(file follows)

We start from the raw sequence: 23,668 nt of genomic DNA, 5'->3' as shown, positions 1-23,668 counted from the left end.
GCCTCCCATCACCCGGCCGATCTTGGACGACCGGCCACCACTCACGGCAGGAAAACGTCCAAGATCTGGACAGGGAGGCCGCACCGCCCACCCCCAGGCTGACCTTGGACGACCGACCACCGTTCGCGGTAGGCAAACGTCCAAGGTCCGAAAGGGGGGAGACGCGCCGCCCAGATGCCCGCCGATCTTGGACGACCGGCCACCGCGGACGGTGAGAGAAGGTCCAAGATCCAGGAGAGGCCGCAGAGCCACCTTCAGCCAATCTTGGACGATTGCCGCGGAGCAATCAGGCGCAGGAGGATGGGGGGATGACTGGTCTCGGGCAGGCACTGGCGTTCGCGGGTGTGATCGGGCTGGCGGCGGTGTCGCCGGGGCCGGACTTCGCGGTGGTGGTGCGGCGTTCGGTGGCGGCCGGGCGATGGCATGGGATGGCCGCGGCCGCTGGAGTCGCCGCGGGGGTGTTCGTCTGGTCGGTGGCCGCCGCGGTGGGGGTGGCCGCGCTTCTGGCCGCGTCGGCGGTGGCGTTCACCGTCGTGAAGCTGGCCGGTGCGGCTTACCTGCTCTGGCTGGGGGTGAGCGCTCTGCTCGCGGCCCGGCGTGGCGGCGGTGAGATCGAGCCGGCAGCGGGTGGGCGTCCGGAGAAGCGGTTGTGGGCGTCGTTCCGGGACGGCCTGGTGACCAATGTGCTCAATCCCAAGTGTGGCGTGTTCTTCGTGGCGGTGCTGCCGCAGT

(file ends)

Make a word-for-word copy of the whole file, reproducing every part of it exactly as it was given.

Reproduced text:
We start from the raw sequence: 23,668 nt of genomic DNA, 5'->3' as shown, positions 1-23,668 counted from the left end.
GCCTCCCATCACCCGGCCGATCTTGGACGACCGGCCACCACTCACGGCAGGAAAACGTCCAAGATCTGGACAGGGAGGCCGCACCGCCCACCCCCAGGCTGACCTTGGACGACCGACCACCGTTCGCGGTAGGCAAACGTCCAAGGTCCGAAAGGGGGGAGACGCGCCGCCCAGATGCCCGCCGATCTTGGACGACCGGCCACCGCGGACGGTGAGAGAAGGTCCAAGATCCAGGAGAGGCCGCAGAGCCACCTTCAGCCAATCTTGGACGATTGCCGCGGAGCAATCAGGCGCAGGAGGATGGGGGGATGACTGGTCTCGGGCAGGCACTGGCGTTCGCGGGTGTGATCGGGCTGGCGGCGGTGTCGCCGGGGCCGGACTTCGCGGTGGTGGTGCGGCGTTCGGTGGCGGCCGGGCGATGGCATGGGATGGCCGCGGCCGCTGGAGTCGCCGCGGGGGTGTTCGTCTGGTCGGTGGCCGCCGCGGTGGGGGTGGCCGCGCTTCTGGCCGCGTCGGCGGTGGCGTTCACCGTCGTGAAGCTGGCCGGTGCGGCTTACCTGCTCTGGCTGGGGGTGAGCGCTCTGCTCGCGGCCCGGCGTGGCGGCGGTGAGATCGAGCCGGCAGCGGGTGGGCGTCCGGAGAAGCGGTTGTGGGCGTCGTTCCGGGACGGCCTGGTGACCAATGTGCTCAATCCCAAGTGTGGCGTGTTCTTCGTGGCGGTGCTGCCGCAGT